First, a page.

Hunting for Osama: By the numbers

From death tolls to budget tallies, some key statistics in a decade defined by bin Laden

Topics: 9/11, Osama Bin Laden,

Hunting for Osama: By the numbers
  • 23: Number of years since Osama bin Laden co-founded al-Qaida in 1988 (BBC timeline)
  • 3,460: Approximate number of people killed in the 9/11 attacks in New York, Pennsylvania and Washington, D.C., including firefighters and paramedics (New York Magazine/Guardian)
  • 20: Percentage of Americans who knew someone “hurt or killed” at the World Trade Center (New York Magazine)
  •  422,000: Estimated number of New Yorkers with symptoms of PTSD post-9/11 (New York Magazine)
  • 26: Number of days after 9/11 that the U.S. started bombing Afghanistan (Guardian)
  • 1,566: U.S. military fatalities in Afghanistan, Pakistan and Uzbekistan since the beginning of Operation Enduring Freedom (iCasualties.org)
  • 100,598 – 109,895: Recorded civilian deaths in Iraq since 2003 (Iraq Body Count)*
  • $300 millionCost, per day, of the Afghan war (AFP)
  • $1.3 trillion: Approximate total cost of “wars, extra security measures, and veterans’ health care” since Sept. 11, 2001 (March 2011 Congressional Research Service via Salon)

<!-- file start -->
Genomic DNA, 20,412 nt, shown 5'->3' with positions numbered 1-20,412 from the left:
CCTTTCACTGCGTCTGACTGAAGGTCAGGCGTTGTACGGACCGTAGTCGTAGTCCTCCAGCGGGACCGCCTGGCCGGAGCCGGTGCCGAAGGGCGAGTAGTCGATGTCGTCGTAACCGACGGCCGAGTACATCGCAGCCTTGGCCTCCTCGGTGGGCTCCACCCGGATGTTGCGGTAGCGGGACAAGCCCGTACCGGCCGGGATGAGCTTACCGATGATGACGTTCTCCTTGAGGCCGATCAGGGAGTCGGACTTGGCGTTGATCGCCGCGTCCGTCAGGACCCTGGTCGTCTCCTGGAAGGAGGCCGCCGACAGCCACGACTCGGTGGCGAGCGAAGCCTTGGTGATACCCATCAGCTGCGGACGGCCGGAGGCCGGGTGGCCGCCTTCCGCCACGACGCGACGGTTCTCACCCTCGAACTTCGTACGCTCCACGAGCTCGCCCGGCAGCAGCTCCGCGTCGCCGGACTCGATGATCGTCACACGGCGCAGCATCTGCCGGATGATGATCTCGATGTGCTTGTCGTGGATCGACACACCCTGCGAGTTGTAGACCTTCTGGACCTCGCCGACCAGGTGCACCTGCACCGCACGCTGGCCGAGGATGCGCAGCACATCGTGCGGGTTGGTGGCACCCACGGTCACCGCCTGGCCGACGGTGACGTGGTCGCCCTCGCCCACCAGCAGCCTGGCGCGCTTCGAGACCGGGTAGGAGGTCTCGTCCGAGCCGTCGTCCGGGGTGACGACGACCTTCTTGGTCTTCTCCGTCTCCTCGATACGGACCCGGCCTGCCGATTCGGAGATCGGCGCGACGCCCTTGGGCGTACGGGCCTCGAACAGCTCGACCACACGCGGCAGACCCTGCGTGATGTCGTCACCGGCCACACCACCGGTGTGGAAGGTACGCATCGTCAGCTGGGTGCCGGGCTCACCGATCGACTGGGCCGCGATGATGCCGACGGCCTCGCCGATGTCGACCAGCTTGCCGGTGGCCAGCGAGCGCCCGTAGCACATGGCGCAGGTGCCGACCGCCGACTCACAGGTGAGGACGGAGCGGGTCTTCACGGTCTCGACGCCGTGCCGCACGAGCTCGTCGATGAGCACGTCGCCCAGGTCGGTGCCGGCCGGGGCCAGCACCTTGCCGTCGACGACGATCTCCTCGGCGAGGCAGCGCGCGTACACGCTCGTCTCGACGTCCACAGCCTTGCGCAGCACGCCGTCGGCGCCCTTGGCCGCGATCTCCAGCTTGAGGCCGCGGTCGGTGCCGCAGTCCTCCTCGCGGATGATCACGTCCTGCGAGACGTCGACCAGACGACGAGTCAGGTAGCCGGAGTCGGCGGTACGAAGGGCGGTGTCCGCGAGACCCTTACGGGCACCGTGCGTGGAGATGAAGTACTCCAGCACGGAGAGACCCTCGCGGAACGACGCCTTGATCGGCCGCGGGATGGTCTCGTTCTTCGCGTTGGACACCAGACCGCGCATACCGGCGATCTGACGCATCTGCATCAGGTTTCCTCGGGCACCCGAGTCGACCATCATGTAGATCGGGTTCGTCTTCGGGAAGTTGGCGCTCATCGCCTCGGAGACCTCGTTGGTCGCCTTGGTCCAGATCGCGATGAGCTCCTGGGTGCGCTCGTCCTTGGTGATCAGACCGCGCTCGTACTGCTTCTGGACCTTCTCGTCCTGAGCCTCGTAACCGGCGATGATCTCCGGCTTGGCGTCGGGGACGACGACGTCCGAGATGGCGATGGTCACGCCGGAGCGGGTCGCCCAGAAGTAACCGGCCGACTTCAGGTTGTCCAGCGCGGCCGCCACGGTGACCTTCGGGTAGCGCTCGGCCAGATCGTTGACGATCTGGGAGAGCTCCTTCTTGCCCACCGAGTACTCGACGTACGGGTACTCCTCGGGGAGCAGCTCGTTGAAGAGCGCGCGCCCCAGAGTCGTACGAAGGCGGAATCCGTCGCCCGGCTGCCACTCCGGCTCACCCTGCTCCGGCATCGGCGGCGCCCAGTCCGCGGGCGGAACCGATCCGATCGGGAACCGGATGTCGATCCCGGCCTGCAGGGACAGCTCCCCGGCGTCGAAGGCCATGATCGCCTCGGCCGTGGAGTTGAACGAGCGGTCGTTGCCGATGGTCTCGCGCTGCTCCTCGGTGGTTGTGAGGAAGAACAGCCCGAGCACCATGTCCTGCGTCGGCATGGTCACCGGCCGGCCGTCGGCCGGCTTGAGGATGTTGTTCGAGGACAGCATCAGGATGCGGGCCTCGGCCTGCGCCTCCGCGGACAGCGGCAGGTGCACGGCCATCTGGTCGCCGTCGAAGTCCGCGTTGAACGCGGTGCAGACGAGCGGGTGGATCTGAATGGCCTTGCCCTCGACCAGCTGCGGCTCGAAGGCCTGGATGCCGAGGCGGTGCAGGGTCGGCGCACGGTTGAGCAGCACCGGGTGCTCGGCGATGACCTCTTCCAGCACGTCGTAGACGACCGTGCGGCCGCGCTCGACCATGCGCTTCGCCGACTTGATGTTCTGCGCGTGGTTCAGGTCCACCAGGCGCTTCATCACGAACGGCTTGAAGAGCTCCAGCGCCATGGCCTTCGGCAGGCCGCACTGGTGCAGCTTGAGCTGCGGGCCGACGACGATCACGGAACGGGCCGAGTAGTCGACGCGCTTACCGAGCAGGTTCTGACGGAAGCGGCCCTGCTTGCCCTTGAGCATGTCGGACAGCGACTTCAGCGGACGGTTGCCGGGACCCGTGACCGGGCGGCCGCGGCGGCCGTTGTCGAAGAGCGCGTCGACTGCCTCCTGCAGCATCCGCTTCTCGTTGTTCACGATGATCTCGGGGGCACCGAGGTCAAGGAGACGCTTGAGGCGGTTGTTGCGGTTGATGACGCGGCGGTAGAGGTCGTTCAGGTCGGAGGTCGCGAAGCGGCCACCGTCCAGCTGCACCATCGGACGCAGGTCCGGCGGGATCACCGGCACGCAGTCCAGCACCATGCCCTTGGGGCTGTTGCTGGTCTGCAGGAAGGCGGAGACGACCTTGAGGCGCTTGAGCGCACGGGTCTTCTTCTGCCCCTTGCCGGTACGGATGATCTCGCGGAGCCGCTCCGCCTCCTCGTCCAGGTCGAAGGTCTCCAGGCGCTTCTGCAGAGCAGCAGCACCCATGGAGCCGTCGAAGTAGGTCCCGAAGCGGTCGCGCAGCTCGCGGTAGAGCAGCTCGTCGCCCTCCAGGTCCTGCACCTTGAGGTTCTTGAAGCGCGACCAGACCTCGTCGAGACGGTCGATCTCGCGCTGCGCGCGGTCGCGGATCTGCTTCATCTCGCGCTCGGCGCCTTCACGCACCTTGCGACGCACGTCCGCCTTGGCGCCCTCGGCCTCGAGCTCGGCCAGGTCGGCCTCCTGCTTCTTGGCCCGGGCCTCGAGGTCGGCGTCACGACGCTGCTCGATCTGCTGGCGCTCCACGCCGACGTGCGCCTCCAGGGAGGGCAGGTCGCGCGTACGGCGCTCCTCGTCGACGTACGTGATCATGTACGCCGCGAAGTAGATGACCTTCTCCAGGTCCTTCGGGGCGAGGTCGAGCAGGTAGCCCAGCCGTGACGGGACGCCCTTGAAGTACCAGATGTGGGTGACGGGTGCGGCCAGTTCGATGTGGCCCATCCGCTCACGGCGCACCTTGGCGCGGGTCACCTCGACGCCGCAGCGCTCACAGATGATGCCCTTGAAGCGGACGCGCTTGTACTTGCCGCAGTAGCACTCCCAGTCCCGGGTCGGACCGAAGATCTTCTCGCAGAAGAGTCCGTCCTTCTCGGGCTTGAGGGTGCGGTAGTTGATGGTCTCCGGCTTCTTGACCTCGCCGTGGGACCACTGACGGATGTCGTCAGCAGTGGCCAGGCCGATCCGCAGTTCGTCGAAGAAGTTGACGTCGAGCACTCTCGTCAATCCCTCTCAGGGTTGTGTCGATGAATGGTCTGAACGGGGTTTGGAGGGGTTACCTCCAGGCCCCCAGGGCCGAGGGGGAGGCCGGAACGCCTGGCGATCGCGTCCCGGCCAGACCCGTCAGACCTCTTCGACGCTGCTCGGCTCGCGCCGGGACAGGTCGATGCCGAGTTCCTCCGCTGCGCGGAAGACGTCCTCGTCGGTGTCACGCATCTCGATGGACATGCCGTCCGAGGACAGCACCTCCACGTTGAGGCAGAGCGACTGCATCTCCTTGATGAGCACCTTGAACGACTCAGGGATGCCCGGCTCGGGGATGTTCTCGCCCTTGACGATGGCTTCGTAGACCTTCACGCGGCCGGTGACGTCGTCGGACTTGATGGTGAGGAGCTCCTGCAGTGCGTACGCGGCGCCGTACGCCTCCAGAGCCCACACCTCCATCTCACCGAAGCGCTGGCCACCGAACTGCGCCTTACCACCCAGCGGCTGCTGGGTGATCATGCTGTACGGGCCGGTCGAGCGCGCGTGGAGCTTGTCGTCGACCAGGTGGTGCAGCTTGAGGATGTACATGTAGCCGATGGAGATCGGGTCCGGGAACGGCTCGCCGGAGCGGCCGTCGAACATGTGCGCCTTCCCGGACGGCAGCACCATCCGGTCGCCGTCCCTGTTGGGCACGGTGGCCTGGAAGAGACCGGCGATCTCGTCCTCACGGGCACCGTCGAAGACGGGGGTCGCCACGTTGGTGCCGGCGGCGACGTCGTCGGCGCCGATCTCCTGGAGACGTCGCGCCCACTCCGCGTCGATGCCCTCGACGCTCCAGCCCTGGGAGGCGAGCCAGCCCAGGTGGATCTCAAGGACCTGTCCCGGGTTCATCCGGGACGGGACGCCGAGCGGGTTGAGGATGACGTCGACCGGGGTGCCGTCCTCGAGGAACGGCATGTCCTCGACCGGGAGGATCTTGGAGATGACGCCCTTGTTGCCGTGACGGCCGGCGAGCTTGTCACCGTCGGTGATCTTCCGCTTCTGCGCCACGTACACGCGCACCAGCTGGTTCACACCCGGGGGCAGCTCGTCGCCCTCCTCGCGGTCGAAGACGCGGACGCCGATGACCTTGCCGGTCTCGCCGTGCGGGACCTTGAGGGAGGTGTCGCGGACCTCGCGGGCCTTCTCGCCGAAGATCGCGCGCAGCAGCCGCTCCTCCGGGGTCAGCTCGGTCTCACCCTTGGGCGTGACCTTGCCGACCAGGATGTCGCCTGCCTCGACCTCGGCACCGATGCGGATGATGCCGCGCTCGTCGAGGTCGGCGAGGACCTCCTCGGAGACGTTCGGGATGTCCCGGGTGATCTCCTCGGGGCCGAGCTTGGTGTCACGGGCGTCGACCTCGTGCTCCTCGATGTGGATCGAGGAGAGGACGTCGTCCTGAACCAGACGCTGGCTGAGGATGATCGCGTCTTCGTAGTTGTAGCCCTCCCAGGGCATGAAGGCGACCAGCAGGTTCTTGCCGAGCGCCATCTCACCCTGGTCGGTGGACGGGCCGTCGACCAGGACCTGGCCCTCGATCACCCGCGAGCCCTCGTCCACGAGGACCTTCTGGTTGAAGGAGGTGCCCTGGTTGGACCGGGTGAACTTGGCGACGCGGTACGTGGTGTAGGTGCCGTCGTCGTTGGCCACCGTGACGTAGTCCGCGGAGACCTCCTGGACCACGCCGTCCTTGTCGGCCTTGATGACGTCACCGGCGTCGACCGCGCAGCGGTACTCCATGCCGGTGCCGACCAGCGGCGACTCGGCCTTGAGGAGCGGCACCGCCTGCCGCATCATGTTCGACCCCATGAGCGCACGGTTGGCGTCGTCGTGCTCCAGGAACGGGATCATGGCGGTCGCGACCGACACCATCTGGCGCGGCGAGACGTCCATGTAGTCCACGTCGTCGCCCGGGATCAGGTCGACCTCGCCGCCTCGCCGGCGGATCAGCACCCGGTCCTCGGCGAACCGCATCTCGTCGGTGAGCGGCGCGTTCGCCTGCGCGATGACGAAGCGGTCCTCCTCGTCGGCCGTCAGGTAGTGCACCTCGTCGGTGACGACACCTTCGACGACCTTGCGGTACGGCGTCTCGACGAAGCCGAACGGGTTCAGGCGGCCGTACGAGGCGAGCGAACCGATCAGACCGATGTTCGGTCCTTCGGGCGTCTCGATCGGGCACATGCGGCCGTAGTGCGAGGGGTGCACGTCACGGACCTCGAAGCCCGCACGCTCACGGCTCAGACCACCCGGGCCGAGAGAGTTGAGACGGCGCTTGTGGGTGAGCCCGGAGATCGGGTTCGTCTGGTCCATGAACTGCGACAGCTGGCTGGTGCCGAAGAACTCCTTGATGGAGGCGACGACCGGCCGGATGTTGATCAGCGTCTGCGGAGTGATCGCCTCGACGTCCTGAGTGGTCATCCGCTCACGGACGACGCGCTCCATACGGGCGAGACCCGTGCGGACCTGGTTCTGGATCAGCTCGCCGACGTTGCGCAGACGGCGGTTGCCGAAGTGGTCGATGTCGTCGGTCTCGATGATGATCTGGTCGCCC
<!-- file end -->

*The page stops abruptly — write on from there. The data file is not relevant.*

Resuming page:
• 97,000: Approximate number of troops currently serving in Afghanistan (AFP)
  • One-third: Rough proportion of respondents to a 2006 USA Today/Gallup poll who said they thought U.S. Muslims were sympathetic to al-Qaida (USA Today)
  • One-half: Proportion of Arab-American adults who showed symptoms of clinical depression in a 2006 survey conducted by Yale psychologist Mona Amer (the average proportion in a race-blind group is one-fifth) (USA Today)
  • Almost 116: Number of months between 9/11 attacks and death of Osama bin Laden

*Official civilian death counts are not kept for Iraq or Afghanistan. Iraq Body Count tallies only civilian deaths reported in the English-language media and select translated sources, or confirmed through “careful review and integration of hospital, morgue, NGO and official figures” — and is thus considered by many to significantly underestimate the true figure.

Reader note : We’ll update this digest throughout the day. Submit your own figures for inclusion in the Comments section.

 

Emma Mustich is a Salon contributor. Follow her on Twitter: @emustich.

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